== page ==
by Sam Juliano
There is a fresh spontaneity present throughout the gay-themed romance Beautiful Thing that leaves the viewer fully exhilarated. There is a certain sense of triumph when the two lovers are fully outed (one recalls many similarities to the Swedish lesbian drama Show Me Love - directed by Lukas Moodyson – that opened two years later) and have finally built up support and acceptance among those who were originally hostile to such a proposition. To be sure, the unforgettable final scene of the British film, when the two teenagers lovingly slow-dance in the courtyard of their council flats to Mama Cass Elliot’s “Dream a Little Dream of Me” as the one boy’s feisty mom defiantly cavorts alongside them, provokes as much shock as bliss among the on-lookers. But the fact that some have accepted what was once unconscionable in these working class, housing project environs provides the film with its own silver lining, while major changes lie on the horizon.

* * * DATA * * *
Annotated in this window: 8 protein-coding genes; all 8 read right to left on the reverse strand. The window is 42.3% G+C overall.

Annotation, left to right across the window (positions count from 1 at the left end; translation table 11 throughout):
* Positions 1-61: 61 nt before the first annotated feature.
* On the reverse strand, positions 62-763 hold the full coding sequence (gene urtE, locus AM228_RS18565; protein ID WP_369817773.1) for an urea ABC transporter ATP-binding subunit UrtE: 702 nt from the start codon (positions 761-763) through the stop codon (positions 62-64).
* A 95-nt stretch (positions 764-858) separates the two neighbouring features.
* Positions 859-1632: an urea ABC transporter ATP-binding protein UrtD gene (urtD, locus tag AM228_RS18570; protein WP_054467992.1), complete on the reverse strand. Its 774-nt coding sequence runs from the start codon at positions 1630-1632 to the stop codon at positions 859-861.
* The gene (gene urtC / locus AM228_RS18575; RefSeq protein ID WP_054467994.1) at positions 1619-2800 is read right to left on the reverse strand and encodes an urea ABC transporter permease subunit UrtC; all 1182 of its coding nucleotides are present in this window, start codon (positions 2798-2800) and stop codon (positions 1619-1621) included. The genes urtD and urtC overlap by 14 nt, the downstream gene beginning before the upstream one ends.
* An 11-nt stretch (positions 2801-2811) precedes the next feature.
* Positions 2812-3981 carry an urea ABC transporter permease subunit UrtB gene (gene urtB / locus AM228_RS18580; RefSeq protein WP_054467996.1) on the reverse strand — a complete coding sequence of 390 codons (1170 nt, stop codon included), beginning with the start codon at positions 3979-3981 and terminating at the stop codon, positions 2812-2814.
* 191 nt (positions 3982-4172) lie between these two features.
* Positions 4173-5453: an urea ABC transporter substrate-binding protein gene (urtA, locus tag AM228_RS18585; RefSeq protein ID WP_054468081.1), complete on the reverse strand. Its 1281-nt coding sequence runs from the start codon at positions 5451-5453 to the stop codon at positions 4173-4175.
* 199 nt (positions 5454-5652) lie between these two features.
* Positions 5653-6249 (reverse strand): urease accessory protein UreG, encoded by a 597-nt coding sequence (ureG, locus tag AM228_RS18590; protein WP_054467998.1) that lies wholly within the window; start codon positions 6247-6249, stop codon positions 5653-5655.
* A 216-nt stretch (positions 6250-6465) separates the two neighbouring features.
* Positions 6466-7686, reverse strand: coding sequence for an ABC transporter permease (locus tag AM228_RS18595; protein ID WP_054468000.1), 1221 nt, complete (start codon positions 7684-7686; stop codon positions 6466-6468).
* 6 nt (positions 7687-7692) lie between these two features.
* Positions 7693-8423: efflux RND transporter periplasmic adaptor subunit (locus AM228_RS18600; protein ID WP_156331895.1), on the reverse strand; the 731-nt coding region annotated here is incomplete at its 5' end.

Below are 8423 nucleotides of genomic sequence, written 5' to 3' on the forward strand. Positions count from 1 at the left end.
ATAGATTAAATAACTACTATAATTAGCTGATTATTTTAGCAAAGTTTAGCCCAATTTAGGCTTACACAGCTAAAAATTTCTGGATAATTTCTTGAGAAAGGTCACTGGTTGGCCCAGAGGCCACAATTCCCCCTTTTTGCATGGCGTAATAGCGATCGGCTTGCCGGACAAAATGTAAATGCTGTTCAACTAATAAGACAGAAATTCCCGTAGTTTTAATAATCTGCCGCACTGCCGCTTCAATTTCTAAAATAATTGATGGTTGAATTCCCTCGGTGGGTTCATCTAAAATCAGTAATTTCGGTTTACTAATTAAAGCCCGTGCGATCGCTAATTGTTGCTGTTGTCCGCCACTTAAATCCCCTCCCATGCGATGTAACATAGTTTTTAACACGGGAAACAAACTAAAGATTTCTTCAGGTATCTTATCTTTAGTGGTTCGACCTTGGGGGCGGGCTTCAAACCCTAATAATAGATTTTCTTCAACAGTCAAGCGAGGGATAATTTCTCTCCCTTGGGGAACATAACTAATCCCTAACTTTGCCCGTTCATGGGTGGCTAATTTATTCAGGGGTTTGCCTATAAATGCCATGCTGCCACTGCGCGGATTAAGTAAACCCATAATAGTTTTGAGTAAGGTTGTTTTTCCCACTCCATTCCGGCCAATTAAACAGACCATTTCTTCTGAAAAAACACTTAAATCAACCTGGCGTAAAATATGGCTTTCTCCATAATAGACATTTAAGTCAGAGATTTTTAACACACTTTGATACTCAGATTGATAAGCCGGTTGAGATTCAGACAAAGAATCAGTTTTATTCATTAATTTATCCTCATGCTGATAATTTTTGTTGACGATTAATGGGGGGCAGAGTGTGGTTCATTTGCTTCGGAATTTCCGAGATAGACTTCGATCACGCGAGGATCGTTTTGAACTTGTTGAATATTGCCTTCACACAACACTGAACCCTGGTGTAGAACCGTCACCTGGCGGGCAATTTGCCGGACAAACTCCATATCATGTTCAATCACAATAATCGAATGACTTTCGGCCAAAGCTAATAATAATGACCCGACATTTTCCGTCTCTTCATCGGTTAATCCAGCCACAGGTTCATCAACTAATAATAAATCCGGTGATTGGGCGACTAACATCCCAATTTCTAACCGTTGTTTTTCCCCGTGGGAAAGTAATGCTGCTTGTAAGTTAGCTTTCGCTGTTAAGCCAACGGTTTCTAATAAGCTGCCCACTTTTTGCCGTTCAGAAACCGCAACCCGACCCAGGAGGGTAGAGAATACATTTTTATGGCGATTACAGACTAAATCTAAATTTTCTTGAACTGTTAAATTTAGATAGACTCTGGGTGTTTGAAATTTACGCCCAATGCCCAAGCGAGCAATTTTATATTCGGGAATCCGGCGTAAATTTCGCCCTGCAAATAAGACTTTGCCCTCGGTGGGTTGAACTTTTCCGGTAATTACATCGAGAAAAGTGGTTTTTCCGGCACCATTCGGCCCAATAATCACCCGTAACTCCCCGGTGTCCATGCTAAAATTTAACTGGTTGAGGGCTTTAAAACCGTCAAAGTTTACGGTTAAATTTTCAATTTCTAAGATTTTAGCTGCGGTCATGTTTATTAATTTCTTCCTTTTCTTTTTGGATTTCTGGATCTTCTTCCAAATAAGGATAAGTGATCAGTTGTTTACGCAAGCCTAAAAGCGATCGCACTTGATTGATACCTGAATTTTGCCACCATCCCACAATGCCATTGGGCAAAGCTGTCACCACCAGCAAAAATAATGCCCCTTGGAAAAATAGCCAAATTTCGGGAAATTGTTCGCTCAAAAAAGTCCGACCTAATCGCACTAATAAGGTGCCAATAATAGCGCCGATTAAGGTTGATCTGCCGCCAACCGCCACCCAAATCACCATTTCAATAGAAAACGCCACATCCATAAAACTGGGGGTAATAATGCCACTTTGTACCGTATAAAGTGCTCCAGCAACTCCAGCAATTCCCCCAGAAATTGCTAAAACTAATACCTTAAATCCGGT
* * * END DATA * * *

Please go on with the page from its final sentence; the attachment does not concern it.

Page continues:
Beautiful Thing stands apart from other gay romances because it depicts the budding relationship as an outgrowth of the same yearnings that define heterosexual love. There are the usual hurdles to negotiate, and guilt, embarrassment and self-loathing are all experienced before true love conquers all. Hattie McDonald, directing an intelligent script written by Jonathan Harvey from his long-running play demonstrates remarkable emotional restraint in documenting how two teenage boys who reside next door to each other in a South East London housing project come face to face with their emerging homosexuality. In fact the film essentially plays out largely in three connecting apartments which house the characters who display their various difficulties in coping with their siblings, acceptance in school and dysfunctional self-identity. (more…)